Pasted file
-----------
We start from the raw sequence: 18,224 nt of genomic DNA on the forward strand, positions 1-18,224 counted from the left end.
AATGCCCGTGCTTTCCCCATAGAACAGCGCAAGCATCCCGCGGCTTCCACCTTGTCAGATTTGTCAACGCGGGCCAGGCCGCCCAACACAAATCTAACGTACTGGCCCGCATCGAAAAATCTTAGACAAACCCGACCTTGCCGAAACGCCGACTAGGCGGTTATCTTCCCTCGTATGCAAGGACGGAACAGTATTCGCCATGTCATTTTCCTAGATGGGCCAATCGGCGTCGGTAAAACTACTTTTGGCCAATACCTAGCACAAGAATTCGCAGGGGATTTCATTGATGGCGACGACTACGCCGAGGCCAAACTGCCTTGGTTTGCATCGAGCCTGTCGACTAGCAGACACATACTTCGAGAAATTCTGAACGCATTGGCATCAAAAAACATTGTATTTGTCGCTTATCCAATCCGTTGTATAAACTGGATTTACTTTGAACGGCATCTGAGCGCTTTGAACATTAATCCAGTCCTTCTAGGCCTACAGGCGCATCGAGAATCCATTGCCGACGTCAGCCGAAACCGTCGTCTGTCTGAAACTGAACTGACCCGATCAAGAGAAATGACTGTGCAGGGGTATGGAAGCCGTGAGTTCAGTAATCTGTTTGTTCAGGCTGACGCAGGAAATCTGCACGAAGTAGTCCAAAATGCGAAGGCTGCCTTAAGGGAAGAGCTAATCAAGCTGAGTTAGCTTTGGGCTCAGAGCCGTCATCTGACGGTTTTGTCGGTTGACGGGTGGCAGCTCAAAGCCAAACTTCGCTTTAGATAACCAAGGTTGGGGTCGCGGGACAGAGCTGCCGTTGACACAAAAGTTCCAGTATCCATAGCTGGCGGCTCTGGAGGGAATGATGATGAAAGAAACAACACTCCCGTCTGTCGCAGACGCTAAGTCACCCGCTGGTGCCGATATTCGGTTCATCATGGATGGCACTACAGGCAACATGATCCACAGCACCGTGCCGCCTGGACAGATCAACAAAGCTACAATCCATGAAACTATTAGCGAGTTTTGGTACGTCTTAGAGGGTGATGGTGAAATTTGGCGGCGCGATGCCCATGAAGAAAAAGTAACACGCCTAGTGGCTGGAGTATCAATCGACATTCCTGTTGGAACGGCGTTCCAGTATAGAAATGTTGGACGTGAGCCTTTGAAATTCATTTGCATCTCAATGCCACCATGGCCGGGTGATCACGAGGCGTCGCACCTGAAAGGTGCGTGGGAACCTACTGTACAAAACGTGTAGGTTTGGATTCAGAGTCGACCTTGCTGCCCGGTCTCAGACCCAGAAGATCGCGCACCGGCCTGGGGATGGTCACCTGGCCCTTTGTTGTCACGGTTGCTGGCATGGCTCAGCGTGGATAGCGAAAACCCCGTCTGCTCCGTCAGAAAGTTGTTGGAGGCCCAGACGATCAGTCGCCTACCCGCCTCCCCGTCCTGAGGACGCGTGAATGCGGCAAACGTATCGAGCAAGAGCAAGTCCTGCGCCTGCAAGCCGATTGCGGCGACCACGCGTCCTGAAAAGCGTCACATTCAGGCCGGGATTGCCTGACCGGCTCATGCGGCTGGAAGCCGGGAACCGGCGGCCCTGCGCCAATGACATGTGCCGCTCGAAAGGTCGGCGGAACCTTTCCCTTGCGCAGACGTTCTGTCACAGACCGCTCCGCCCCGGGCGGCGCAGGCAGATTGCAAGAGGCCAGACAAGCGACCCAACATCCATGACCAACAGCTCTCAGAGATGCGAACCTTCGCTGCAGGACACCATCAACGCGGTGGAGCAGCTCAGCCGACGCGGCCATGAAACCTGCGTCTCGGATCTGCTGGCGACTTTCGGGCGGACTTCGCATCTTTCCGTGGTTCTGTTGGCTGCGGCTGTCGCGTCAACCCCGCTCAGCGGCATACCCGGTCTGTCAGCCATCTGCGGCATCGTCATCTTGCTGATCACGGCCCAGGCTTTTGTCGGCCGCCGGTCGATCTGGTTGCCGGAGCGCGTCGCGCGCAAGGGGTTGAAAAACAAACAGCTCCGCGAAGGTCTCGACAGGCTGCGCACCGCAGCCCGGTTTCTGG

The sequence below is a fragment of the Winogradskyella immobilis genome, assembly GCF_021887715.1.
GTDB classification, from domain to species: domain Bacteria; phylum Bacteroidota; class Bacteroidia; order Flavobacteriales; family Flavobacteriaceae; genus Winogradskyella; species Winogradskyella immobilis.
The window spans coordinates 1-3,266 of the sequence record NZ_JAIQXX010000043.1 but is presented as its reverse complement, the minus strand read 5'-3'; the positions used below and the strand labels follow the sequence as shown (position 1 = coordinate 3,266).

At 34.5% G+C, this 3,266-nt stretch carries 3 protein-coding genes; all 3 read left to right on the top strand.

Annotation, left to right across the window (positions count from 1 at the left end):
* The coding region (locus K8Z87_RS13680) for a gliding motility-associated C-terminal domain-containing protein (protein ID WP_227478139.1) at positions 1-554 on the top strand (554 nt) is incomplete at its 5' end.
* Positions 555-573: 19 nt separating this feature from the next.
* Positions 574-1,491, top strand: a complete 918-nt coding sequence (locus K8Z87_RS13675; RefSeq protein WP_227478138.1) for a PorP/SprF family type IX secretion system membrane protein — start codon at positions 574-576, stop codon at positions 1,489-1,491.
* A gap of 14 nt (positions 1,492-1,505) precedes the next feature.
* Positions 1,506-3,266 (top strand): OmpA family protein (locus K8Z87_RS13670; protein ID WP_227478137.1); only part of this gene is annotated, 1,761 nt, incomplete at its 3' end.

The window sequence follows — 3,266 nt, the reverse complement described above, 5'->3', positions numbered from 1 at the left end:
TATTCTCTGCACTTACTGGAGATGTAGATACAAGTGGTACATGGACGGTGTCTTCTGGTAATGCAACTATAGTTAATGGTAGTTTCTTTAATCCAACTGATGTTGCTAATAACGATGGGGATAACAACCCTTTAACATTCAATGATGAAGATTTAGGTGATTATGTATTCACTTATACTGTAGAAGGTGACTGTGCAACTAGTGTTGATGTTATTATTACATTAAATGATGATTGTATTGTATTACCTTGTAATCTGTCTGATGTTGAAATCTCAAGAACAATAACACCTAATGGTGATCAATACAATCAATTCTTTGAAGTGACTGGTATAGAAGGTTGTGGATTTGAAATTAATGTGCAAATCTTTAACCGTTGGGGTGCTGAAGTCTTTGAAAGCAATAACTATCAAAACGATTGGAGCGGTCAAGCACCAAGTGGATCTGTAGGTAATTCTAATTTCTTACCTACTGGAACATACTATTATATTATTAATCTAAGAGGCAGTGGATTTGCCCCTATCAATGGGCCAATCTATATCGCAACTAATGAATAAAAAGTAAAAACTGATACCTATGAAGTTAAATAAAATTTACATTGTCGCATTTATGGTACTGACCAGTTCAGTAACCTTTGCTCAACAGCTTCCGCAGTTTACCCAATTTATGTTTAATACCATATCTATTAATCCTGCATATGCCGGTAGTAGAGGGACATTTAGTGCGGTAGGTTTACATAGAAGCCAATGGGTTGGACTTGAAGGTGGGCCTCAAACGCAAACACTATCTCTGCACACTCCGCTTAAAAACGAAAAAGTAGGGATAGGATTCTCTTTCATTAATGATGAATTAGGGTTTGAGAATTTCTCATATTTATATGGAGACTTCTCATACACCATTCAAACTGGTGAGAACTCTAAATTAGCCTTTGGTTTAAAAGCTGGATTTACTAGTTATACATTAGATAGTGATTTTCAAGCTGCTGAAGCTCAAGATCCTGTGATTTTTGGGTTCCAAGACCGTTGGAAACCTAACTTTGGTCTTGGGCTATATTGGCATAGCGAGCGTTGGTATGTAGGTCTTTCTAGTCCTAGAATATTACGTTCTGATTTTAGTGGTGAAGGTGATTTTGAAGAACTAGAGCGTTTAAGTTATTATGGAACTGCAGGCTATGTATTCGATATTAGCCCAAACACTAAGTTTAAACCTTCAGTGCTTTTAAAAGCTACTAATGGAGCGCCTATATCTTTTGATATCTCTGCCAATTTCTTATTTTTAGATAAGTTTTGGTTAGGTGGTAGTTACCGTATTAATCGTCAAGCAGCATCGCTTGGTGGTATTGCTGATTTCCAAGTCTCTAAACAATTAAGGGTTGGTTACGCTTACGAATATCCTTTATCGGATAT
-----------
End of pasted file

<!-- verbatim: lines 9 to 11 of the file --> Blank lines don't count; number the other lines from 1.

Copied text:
* Positions 555-573: 19 nt separating this feature from the next.
* Positions 574-1,491, top strand: a complete 918-nt coding sequence (locus K8Z87_RS13675; RefSeq protein WP_227478138.1) for a PorP/SprF family type IX secretion system membrane protein — start codon at positions 574-576, stop codon at positions 1,489-1,491.
* A gap of 14 nt (positions 1,492-1,505) precedes the next feature.